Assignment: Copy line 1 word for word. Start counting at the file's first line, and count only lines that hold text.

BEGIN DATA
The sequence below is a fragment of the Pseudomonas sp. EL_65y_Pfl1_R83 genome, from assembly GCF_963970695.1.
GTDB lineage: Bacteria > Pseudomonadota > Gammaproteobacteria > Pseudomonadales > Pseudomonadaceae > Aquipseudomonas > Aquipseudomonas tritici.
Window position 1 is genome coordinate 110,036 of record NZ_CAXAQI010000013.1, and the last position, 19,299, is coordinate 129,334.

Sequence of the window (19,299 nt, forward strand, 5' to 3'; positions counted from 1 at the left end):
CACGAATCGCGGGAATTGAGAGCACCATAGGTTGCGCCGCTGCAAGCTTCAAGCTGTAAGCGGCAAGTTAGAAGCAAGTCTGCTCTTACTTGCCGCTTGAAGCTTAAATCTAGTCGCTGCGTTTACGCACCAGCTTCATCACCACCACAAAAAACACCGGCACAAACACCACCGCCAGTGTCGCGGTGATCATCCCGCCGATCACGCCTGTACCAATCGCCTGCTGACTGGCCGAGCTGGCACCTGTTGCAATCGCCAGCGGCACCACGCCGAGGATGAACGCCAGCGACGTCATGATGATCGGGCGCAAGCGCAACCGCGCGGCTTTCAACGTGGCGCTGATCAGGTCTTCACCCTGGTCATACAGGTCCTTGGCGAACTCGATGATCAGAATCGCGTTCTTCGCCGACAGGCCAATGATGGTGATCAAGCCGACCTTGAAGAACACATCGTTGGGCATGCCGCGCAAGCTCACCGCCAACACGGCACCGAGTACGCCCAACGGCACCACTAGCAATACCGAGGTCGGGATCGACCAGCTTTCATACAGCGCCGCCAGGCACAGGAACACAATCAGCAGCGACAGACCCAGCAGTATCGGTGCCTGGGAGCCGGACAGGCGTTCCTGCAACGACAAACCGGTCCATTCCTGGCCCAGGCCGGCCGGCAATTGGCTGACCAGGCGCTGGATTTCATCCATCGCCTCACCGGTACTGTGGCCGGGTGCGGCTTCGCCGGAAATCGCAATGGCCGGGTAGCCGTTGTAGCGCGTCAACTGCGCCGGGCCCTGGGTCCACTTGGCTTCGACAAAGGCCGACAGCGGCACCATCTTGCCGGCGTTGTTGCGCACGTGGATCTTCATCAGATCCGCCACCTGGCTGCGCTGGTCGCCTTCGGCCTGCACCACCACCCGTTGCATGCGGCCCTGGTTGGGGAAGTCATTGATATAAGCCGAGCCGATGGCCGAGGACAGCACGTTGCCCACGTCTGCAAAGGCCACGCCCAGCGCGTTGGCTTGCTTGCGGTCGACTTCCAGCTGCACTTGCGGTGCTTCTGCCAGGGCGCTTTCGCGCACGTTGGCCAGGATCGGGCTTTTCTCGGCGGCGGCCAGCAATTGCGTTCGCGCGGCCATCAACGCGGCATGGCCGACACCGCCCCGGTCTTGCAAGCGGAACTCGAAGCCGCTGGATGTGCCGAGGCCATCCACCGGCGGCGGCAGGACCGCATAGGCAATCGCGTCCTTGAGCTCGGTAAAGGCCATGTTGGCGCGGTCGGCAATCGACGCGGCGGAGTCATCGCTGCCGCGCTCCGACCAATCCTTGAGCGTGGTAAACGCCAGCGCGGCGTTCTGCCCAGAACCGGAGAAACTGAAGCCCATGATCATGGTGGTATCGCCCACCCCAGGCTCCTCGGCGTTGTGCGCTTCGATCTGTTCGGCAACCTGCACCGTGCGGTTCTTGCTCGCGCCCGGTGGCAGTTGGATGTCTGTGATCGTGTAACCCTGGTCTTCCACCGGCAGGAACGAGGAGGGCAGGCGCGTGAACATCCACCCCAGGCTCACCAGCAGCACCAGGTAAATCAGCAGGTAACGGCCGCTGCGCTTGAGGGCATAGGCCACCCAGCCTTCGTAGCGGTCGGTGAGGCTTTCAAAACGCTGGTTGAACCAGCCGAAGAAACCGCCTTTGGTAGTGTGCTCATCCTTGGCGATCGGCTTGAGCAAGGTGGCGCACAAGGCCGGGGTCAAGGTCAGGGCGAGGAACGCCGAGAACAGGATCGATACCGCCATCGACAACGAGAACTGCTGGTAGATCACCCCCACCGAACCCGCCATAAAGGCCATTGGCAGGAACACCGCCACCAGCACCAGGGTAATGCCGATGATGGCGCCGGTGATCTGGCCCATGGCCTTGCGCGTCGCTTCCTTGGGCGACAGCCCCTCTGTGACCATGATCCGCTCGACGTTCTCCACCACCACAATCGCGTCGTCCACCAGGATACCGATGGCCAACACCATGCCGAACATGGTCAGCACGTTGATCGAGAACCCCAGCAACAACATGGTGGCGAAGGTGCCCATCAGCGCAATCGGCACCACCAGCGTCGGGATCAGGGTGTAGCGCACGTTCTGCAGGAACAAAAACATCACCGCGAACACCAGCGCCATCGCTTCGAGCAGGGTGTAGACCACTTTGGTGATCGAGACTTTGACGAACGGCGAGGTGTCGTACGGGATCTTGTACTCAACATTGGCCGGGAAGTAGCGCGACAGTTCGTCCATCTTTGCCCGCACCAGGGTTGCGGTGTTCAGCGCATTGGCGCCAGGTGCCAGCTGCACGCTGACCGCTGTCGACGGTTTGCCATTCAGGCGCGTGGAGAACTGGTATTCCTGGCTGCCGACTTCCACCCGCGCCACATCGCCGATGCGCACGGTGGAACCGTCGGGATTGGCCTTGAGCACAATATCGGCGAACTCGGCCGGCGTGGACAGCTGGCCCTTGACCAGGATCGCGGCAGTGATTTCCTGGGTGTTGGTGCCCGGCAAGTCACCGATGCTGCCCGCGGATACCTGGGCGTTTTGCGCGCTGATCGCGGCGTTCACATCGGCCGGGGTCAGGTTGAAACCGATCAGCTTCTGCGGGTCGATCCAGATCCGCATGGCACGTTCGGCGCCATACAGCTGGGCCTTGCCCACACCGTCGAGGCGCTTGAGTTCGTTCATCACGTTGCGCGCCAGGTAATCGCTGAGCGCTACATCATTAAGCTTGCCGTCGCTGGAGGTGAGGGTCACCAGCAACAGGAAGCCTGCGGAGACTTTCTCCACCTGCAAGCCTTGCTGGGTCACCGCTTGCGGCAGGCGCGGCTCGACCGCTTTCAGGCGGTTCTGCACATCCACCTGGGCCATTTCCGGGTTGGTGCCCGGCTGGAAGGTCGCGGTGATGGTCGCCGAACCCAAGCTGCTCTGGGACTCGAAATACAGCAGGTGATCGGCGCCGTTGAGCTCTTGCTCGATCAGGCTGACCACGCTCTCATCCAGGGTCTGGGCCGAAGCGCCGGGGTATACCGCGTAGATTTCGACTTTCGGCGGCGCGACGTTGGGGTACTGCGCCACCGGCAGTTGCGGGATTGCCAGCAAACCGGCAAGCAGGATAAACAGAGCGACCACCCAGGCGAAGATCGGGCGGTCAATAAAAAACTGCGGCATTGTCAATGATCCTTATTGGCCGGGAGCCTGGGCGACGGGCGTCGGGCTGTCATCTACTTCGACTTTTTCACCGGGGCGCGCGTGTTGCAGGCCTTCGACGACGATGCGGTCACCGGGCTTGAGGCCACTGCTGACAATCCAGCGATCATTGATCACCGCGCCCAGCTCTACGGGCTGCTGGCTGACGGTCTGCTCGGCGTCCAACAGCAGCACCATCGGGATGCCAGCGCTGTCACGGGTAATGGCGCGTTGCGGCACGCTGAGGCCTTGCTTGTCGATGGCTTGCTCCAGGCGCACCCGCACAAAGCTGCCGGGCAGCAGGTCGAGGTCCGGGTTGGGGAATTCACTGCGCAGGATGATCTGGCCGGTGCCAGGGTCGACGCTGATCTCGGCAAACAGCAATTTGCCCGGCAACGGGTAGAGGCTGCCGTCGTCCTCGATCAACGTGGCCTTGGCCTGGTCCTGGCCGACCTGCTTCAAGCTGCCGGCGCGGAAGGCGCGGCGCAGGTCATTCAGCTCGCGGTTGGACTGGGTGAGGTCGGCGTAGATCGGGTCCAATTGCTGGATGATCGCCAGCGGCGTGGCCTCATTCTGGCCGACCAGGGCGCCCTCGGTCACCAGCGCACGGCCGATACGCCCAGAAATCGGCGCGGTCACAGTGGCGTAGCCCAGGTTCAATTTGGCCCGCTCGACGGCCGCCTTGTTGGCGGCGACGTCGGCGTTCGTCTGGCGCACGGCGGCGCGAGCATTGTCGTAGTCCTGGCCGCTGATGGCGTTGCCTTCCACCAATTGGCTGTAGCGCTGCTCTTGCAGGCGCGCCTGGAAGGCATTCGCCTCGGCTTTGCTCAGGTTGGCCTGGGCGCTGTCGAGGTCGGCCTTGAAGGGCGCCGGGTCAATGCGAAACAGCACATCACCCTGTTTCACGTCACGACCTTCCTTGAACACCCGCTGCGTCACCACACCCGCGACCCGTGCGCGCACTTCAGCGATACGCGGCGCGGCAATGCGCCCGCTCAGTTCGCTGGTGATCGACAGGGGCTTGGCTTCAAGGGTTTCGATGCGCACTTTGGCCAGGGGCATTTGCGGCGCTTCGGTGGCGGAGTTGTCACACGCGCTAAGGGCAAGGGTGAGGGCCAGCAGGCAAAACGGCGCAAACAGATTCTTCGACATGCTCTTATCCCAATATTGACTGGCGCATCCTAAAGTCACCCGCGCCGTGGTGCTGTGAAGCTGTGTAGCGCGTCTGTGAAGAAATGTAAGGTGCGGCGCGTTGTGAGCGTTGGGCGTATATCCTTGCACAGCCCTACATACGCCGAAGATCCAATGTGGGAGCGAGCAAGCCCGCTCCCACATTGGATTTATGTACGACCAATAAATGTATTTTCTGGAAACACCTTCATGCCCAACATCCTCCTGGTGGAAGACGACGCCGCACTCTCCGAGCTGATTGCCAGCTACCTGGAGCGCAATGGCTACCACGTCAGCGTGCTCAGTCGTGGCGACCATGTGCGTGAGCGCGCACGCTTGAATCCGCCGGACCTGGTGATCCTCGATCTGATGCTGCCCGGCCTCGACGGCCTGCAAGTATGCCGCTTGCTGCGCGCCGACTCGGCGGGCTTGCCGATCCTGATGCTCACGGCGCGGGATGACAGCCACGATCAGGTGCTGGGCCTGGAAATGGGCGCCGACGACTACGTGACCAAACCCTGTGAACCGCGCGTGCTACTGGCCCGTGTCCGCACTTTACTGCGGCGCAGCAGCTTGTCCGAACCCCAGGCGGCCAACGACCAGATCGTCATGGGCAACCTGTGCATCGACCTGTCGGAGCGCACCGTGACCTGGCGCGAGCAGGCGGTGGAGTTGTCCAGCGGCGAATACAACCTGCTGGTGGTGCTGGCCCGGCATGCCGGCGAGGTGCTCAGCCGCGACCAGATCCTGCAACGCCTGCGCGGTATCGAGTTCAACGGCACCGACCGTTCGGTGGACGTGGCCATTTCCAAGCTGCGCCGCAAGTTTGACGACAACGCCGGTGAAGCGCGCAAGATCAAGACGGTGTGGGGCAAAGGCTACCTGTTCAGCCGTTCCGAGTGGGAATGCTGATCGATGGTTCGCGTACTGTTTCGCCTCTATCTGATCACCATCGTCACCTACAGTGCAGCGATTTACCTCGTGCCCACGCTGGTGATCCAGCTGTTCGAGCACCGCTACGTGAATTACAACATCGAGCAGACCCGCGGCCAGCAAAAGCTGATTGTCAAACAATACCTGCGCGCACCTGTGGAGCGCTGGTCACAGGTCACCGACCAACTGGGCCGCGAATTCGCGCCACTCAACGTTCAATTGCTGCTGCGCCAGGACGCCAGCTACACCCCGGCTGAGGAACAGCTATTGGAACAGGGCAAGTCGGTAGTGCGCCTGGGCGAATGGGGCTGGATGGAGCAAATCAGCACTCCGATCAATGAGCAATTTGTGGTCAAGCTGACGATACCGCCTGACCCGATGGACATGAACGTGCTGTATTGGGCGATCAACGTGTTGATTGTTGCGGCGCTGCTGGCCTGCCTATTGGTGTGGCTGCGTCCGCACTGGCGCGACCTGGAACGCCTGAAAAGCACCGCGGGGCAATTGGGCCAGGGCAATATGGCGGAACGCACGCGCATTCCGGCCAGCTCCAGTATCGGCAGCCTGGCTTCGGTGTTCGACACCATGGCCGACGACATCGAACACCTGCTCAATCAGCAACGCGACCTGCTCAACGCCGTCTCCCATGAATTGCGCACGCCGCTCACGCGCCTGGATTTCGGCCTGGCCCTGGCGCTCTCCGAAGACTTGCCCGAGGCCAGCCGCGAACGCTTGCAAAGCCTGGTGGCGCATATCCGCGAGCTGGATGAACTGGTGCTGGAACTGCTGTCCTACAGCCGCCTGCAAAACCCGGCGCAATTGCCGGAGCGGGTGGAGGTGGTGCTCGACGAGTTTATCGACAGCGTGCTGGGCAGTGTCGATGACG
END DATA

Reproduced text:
The sequence below is a fragment of the Pseudomonas sp. EL_65y_Pfl1_R83 genome, from assembly GCF_963970695.1.